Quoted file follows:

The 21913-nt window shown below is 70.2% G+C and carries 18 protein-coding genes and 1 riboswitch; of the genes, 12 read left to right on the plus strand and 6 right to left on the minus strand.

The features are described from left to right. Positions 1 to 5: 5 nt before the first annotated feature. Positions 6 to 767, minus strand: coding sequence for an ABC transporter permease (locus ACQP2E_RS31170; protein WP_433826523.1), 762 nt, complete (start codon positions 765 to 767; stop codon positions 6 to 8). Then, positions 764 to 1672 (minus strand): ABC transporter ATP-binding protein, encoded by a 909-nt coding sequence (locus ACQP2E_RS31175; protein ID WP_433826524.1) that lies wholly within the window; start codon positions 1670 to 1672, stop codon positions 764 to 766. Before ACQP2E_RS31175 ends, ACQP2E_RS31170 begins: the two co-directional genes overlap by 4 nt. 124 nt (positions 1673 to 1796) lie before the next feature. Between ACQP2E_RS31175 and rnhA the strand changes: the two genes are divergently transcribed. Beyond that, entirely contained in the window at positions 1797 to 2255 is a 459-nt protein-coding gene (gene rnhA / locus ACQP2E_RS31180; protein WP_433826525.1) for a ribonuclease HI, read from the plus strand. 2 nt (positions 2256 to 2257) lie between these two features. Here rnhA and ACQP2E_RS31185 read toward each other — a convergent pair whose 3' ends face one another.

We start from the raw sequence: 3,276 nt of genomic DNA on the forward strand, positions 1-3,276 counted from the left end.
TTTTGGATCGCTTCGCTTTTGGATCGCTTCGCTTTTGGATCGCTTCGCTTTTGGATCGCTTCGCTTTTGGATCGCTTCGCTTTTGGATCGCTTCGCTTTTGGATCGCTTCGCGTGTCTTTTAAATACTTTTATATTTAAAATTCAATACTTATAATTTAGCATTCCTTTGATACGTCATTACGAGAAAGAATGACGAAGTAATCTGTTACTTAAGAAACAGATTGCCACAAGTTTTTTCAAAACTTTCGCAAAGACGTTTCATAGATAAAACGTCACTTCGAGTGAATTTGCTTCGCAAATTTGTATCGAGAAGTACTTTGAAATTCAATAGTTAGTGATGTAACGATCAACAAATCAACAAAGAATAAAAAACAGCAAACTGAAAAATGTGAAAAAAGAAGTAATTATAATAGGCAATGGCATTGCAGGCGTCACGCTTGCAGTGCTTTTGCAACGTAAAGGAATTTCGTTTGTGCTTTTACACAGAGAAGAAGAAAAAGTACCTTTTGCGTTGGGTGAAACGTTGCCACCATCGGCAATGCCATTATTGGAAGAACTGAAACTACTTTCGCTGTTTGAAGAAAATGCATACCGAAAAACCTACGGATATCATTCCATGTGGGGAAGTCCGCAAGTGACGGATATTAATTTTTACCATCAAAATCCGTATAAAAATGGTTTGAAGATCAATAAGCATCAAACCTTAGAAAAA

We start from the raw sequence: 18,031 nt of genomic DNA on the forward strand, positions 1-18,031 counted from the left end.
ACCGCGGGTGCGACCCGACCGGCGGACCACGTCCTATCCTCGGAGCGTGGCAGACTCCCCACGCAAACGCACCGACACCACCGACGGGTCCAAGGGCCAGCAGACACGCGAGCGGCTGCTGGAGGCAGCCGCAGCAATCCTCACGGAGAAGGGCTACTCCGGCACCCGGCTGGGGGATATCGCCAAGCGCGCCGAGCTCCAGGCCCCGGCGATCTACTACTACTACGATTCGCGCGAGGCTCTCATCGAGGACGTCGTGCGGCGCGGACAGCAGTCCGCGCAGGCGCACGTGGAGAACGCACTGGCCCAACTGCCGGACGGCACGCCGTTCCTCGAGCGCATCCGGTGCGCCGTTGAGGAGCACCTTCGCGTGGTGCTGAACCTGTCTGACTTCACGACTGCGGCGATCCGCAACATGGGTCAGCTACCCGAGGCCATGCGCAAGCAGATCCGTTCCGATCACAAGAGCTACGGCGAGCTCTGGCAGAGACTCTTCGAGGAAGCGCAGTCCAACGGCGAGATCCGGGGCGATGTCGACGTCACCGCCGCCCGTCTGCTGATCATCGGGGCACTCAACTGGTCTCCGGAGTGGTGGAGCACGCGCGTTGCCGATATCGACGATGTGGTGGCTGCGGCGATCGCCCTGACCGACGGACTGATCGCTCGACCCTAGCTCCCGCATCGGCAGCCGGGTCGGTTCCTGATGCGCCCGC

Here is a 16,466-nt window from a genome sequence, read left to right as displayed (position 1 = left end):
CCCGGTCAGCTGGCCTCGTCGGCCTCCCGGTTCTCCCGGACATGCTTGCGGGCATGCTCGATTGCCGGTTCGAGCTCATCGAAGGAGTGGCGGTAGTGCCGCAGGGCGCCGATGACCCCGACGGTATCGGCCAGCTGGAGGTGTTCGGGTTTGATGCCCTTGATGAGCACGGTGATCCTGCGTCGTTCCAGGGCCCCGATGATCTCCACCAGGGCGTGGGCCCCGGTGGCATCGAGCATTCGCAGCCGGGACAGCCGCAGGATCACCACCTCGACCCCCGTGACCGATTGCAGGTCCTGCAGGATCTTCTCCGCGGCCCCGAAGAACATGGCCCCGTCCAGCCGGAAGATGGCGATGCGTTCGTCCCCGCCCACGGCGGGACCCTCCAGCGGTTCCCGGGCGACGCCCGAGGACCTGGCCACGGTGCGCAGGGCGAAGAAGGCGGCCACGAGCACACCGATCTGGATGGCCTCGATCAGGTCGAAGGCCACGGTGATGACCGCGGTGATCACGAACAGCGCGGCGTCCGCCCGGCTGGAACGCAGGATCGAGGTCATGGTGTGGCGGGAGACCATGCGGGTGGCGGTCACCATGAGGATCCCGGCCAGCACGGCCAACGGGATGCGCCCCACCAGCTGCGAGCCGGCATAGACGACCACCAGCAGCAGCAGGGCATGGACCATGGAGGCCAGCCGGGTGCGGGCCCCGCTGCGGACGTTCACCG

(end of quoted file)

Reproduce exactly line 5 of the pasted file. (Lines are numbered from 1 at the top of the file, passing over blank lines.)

We start from the raw sequence: 18,031 nt of genomic DNA on the forward strand, positions 1-18,031 counted from the left end.